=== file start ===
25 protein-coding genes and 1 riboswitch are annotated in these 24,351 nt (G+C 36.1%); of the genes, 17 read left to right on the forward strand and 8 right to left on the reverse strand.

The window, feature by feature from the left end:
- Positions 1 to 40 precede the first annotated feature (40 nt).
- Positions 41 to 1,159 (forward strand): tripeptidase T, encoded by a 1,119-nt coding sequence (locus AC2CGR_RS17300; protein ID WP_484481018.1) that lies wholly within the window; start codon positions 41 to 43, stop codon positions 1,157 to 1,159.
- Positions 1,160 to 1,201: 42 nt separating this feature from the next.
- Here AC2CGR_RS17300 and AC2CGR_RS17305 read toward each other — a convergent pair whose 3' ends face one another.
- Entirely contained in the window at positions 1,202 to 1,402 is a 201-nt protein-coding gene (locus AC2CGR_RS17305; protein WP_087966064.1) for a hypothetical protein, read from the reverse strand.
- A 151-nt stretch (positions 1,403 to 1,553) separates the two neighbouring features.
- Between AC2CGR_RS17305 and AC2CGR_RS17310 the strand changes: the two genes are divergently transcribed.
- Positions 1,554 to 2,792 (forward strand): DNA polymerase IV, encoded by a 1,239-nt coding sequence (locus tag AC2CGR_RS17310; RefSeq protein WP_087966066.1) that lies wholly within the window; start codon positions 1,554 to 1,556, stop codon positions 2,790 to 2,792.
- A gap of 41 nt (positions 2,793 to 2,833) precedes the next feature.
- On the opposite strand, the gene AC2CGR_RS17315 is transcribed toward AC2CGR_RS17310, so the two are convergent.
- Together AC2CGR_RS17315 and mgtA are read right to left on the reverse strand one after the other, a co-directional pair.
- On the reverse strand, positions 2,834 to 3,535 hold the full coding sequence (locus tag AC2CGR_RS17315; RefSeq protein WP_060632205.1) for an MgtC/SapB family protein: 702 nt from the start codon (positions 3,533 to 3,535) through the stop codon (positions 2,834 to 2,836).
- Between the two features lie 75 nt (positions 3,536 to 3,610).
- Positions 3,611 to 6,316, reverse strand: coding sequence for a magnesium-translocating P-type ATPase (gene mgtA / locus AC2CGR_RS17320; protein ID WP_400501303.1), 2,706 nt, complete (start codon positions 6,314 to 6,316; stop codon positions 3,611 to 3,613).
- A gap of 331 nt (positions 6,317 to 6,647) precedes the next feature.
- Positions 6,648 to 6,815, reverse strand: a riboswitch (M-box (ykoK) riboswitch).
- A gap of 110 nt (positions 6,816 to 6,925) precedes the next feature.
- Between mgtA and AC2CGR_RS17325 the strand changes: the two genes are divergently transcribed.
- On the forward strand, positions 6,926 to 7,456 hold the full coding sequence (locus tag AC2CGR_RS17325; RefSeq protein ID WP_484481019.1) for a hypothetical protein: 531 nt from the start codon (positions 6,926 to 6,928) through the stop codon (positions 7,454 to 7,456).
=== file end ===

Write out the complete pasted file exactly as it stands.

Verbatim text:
25 protein-coding genes and 1 riboswitch are annotated in these 24,351 nt (G+C 36.1%); of the genes, 17 read left to right on the forward strand and 8 right to left on the reverse strand.

The window, feature by feature from the left end:
- Positions 1 to 40 precede the first annotated feature (40 nt).
- Positions 41 to 1,159 (forward strand): tripeptidase T, encoded by a 1,119-nt coding sequence (locus AC2CGR_RS17300; protein ID WP_484481018.1) that lies wholly within the window; start codon positions 41 to 43, stop codon positions 1,157 to 1,159.
- Positions 1,160 to 1,201: 42 nt separating this feature from the next.
- Here AC2CGR_RS17300 and AC2CGR_RS17305 read toward each other — a convergent pair whose 3' ends face one another.
- Entirely contained in the window at positions 1,202 to 1,402 is a 201-nt protein-coding gene (locus AC2CGR_RS17305; protein WP_087966064.1) for a hypothetical protein, read from the reverse strand.
- A 151-nt stretch (positions 1,403 to 1,553) separates the two neighbouring features.
- Between AC2CGR_RS17305 and AC2CGR_RS17310 the strand changes: the two genes are divergently transcribed.
- Positions 1,554 to 2,792 (forward strand): DNA polymerase IV, encoded by a 1,239-nt coding sequence (locus tag AC2CGR_RS17310; RefSeq protein WP_087966066.1) that lies wholly within the window; start codon positions 1,554 to 1,556, stop codon positions 2,790 to 2,792.
- A gap of 41 nt (positions 2,793 to 2,833) precedes the next feature.
- On the opposite strand, the gene AC2CGR_RS17315 is transcribed toward AC2CGR_RS17310, so the two are convergent.
- Together AC2CGR_RS17315 and mgtA are read right to left on the reverse strand one after the other, a co-directional pair.
- On the reverse strand, positions 2,834 to 3,535 hold the full coding sequence (locus tag AC2CGR_RS17315; RefSeq protein WP_060632205.1) for an MgtC/SapB family protein: 702 nt from the start codon (positions 3,533 to 3,535) through the stop codon (positions 2,834 to 2,836).
- Between the two features lie 75 nt (positions 3,536 to 3,610).
- Positions 3,611 to 6,316, reverse strand: coding sequence for a magnesium-translocating P-type ATPase (gene mgtA / locus AC2CGR_RS17320; protein ID WP_400501303.1), 2,706 nt, complete (start codon positions 6,314 to 6,316; stop codon positions 3,611 to 3,613).
- A gap of 331 nt (positions 6,317 to 6,647) precedes the next feature.
- Positions 6,648 to 6,815, reverse strand: a riboswitch (M-box (ykoK) riboswitch).
- A gap of 110 nt (positions 6,816 to 6,925) precedes the next feature.
- Between mgtA and AC2CGR_RS17325 the strand changes: the two genes are divergently transcribed.
- On the forward strand, positions 6,926 to 7,456 hold the full coding sequence (locus tag AC2CGR_RS17325; RefSeq protein ID WP_484481019.1) for a hypothetical protein: 531 nt from the start codon (positions 6,926 to 6,928) through the stop codon (positions 7,454 to 7,456).